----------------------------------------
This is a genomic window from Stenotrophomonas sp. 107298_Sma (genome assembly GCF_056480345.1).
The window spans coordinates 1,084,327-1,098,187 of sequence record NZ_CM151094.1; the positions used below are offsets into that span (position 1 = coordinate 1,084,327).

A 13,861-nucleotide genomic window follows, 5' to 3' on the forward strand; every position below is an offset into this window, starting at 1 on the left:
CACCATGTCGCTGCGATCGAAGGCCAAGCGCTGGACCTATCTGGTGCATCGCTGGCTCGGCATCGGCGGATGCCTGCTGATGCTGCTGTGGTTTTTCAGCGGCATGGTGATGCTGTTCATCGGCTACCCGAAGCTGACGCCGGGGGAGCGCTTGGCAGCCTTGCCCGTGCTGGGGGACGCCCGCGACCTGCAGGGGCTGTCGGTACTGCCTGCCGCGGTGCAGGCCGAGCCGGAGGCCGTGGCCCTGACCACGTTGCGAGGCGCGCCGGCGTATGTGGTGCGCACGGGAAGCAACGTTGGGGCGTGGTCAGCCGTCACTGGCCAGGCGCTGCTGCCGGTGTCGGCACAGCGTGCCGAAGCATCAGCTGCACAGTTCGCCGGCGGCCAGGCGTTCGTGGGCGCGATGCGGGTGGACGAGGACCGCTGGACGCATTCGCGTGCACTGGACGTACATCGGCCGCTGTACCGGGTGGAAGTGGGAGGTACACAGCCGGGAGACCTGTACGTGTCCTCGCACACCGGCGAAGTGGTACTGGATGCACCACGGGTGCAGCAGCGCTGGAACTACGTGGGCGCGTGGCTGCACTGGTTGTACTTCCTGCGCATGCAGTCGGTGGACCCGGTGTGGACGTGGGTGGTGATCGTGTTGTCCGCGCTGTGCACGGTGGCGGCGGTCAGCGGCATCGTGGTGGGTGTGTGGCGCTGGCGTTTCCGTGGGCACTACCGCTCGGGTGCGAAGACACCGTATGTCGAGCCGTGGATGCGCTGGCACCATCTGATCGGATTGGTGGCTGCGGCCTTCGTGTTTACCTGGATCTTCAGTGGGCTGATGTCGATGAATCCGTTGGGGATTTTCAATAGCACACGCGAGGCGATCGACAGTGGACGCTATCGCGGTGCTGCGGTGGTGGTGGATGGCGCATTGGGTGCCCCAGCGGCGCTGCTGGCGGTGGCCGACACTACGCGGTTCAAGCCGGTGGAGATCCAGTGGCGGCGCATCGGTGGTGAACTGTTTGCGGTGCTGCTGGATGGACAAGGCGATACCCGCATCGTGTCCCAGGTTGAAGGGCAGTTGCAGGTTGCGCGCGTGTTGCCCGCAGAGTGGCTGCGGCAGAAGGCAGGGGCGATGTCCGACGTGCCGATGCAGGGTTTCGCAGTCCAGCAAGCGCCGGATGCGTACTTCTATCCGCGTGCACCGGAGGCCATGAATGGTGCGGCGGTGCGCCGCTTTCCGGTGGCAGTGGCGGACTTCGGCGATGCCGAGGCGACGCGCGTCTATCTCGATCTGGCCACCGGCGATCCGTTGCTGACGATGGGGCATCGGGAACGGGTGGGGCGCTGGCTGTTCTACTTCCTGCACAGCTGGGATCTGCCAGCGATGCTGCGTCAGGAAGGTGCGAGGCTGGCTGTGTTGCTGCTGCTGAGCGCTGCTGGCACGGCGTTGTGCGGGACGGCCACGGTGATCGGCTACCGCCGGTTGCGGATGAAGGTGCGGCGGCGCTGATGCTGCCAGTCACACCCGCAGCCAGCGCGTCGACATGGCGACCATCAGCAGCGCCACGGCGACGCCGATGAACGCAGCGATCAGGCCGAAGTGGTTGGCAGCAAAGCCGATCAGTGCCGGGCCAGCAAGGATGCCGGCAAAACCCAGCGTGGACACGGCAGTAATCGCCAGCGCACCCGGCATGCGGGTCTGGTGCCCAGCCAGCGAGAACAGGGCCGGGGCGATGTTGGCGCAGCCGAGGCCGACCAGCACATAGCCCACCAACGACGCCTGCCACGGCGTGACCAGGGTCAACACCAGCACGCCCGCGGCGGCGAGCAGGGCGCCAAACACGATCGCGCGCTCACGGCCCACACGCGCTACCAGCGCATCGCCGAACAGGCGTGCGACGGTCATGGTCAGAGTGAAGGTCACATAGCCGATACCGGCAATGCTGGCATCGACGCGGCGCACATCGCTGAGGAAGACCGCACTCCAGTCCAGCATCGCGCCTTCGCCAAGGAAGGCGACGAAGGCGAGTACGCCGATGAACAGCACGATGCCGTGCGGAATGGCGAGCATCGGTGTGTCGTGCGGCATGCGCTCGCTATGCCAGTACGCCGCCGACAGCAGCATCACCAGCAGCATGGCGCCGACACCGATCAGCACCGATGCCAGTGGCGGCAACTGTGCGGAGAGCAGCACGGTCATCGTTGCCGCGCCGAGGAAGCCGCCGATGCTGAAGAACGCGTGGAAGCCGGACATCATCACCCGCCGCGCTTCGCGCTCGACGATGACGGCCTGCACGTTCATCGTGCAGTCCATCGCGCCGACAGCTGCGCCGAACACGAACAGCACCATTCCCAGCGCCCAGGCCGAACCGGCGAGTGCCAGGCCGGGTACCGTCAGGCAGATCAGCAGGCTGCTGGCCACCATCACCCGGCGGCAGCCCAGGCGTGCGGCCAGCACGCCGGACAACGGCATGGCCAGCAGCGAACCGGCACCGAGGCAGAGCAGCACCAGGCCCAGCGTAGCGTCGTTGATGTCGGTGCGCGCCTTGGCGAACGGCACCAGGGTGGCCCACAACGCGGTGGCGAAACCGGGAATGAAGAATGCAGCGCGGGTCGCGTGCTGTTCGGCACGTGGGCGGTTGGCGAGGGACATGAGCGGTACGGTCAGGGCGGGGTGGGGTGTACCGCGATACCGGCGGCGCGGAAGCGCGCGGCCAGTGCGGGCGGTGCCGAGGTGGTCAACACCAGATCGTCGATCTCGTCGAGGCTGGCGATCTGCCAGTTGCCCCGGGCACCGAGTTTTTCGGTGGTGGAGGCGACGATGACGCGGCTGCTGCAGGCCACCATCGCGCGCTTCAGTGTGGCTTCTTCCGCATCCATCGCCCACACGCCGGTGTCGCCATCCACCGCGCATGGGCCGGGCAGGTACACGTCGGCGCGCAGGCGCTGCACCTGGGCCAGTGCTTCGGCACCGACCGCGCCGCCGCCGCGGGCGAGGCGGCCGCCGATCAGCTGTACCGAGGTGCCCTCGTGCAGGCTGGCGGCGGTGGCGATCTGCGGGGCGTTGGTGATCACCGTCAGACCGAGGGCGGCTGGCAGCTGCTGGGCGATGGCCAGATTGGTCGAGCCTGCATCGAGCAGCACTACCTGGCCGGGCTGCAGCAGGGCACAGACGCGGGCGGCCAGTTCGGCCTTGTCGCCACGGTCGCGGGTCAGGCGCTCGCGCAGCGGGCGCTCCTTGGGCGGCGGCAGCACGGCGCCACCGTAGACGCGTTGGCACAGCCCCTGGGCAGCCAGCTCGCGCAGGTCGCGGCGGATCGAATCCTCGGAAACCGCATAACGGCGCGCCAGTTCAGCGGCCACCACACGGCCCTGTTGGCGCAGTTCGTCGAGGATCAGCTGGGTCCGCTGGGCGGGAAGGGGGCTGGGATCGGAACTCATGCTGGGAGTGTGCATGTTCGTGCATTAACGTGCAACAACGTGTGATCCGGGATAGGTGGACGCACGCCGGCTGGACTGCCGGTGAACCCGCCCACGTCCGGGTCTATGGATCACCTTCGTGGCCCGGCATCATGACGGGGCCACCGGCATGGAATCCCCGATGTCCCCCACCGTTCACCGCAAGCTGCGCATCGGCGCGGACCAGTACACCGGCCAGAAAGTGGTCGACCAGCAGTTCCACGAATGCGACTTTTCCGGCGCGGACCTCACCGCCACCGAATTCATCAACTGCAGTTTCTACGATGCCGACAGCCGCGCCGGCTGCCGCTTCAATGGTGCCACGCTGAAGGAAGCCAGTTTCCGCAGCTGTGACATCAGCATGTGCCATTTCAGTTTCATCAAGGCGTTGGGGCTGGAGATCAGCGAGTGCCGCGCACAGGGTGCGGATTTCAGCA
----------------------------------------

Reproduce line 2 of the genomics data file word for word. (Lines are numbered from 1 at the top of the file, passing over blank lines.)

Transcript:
The window spans coordinates 1,084,327-1,098,187 of sequence record NZ_CM151094.1; the positions used below are offsets into that span (position 1 = coordinate 1,084,327).